Darwin, George Howard

The following article is from The Great Soviet Encyclopedia (1979). It might be outdated or ideologically biased.

Darwin, George Howard


Born July 9, 1845, in Down, near London; died Dec. 7, 1912, in Cambridge. English astronomer and mathematician. Member of the Royal Society of London (1879) and corresponding member of the St. Petersburg Academy of Sciences (1907). Son of Charles Darwin.

George Darwin graduated from Cambridge University and became a professor there in 1883. He developed methods for precalculating ocean tides based on the application of harmonic analysis and studied the influence of tides and tidal friction as a cosmogonic factor that influences the process of evolution of celestial bodies. He advanced a hypothesis about the formation of binary stars and applied it with his tidal friction theory to the earth-moon system. While studying the so-called pear-shaped figure of the equilibrium of rotating masses of fluid, Darwin falsely concluded that the pear-shaped figure possesses stability; he needed such a conclusion to confirm his cosmogonic hypothesis. He also studied periodic orbits in the problem of three bodies and using the numerical method found a number of families of periodic orbits in one instance of this problem.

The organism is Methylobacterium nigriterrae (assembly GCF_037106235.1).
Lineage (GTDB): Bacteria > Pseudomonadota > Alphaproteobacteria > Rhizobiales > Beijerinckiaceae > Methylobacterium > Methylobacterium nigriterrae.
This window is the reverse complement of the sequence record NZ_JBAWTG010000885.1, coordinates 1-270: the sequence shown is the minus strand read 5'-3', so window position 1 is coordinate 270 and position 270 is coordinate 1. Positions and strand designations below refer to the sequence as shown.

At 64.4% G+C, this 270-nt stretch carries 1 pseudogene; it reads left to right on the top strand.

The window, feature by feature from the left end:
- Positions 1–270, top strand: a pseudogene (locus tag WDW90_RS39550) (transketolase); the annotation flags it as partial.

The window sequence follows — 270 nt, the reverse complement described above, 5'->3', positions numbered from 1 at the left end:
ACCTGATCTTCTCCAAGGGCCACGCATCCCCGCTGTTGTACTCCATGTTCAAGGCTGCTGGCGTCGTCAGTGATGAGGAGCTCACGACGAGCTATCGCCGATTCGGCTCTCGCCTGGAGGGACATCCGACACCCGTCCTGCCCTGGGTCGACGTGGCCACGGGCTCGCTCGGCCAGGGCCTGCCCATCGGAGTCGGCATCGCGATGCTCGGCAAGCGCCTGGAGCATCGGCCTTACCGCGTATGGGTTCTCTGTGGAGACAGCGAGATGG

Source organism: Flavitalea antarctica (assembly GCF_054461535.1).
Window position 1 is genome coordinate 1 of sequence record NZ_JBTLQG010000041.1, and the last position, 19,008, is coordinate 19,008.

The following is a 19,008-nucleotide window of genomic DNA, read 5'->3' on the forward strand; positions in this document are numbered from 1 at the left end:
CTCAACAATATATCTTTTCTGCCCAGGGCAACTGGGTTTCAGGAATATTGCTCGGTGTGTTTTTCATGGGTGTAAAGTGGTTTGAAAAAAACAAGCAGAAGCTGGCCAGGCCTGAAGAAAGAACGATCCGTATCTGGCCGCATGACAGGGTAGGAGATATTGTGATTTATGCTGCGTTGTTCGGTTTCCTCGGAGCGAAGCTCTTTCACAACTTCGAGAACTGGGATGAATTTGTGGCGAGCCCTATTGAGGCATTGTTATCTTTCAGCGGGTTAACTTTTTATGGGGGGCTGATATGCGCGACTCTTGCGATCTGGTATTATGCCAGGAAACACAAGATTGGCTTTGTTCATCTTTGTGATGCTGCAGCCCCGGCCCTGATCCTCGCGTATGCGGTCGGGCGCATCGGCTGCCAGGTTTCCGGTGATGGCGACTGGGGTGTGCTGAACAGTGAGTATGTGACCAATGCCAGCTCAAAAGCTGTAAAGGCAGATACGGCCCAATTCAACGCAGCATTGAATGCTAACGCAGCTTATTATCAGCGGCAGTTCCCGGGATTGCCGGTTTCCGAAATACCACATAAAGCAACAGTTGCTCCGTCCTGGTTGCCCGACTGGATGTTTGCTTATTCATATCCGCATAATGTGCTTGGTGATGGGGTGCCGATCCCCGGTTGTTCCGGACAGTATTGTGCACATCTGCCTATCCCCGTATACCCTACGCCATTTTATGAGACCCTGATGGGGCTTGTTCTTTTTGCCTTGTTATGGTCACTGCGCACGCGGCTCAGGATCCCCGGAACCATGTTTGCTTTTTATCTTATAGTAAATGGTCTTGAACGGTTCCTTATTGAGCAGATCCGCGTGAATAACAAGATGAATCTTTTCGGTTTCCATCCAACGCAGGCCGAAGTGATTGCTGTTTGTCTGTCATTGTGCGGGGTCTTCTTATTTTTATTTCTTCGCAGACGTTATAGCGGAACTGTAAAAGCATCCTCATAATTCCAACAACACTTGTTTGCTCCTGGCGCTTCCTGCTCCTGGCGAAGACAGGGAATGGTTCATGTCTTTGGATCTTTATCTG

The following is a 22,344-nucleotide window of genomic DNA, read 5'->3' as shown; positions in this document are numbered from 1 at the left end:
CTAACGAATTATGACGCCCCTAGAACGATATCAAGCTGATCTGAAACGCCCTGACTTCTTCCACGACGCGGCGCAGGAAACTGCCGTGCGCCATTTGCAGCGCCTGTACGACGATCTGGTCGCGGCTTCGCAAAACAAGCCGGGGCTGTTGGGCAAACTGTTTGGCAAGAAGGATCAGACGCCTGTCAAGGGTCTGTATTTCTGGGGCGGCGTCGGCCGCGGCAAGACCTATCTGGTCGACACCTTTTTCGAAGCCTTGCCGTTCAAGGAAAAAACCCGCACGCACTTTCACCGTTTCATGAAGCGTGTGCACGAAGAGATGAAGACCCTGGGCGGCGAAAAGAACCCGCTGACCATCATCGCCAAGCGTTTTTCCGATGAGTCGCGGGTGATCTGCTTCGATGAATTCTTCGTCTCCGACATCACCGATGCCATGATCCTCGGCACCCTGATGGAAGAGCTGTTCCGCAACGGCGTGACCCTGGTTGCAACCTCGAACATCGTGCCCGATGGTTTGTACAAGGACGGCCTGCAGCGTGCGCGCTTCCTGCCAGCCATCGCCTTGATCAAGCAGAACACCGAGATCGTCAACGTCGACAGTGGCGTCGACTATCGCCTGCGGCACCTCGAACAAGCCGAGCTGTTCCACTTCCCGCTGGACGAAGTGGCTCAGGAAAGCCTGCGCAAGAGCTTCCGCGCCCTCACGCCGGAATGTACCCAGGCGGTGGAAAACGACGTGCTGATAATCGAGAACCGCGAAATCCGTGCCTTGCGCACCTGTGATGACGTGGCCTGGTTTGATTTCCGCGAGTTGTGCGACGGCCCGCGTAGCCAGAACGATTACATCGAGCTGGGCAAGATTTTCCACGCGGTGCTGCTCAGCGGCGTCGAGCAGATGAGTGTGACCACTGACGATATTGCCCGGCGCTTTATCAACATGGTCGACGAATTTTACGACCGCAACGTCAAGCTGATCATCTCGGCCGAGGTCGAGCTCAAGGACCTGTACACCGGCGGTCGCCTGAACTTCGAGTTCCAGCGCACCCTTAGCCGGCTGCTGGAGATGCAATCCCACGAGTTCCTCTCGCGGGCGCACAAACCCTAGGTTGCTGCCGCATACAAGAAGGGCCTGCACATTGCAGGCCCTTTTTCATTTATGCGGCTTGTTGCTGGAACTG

Scientific Papers, vols. 1–5. Cambridge, 1907–16.
In Russian translation:
Prilivy i rodstvennye im iavleniia ν solnechnoi sisteme
. Moscow-Petrograd, 1923.
The Great Soviet Encyclopedia, 3rd Edition (1970-1979). © 2010 The Gale Group, Inc. All rights reserved.
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